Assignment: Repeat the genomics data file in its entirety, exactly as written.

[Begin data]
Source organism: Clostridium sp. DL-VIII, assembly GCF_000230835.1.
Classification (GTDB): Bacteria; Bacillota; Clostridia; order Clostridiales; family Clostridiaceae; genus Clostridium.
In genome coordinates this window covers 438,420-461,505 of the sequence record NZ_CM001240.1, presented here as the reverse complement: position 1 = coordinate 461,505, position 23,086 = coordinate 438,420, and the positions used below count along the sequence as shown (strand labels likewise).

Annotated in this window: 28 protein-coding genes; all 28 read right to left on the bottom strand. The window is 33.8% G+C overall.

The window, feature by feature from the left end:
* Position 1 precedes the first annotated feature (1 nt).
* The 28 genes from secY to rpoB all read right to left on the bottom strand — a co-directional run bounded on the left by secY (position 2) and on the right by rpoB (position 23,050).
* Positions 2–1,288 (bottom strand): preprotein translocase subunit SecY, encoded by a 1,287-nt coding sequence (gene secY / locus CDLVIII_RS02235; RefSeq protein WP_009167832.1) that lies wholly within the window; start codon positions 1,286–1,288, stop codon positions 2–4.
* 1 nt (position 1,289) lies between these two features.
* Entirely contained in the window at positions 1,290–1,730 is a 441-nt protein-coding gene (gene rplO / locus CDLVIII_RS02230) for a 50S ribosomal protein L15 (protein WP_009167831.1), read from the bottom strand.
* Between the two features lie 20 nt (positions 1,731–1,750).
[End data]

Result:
Source organism: Clostridium sp. DL-VIII, assembly GCF_000230835.1.
Classification (GTDB): Bacteria; Bacillota; Clostridia; order Clostridiales; family Clostridiaceae; genus Clostridium.
In genome coordinates this window covers 438,420-461,505 of the sequence record NZ_CM001240.1, presented here as the reverse complement: position 1 = coordinate 461,505, position 23,086 = coordinate 438,420, and the positions used below count along the sequence as shown (strand labels likewise).

Annotated in this window: 28 protein-coding genes; all 28 read right to left on the bottom strand. The window is 33.8% G+C overall.

The window, feature by feature from the left end:
* Position 1 precedes the first annotated feature (1 nt).
* The 28 genes from secY to rpoB all read right to left on the bottom strand — a co-directional run bounded on the left by secY (position 2) and on the right by rpoB (position 23,050).
* Positions 2–1,288 (bottom strand): preprotein translocase subunit SecY, encoded by a 1,287-nt coding sequence (gene secY / locus CDLVIII_RS02235; RefSeq protein WP_009167832.1) that lies wholly within the window; start codon positions 1,286–1,288, stop codon positions 2–4.
* 1 nt (position 1,289) lies between these two features.
* Entirely contained in the window at positions 1,290–1,730 is a 441-nt protein-coding gene (gene rplO / locus CDLVIII_RS02230) for a 50S ribosomal protein L15 (protein WP_009167831.1), read from the bottom strand.
* Between the two features lie 20 nt (positions 1,731–1,750).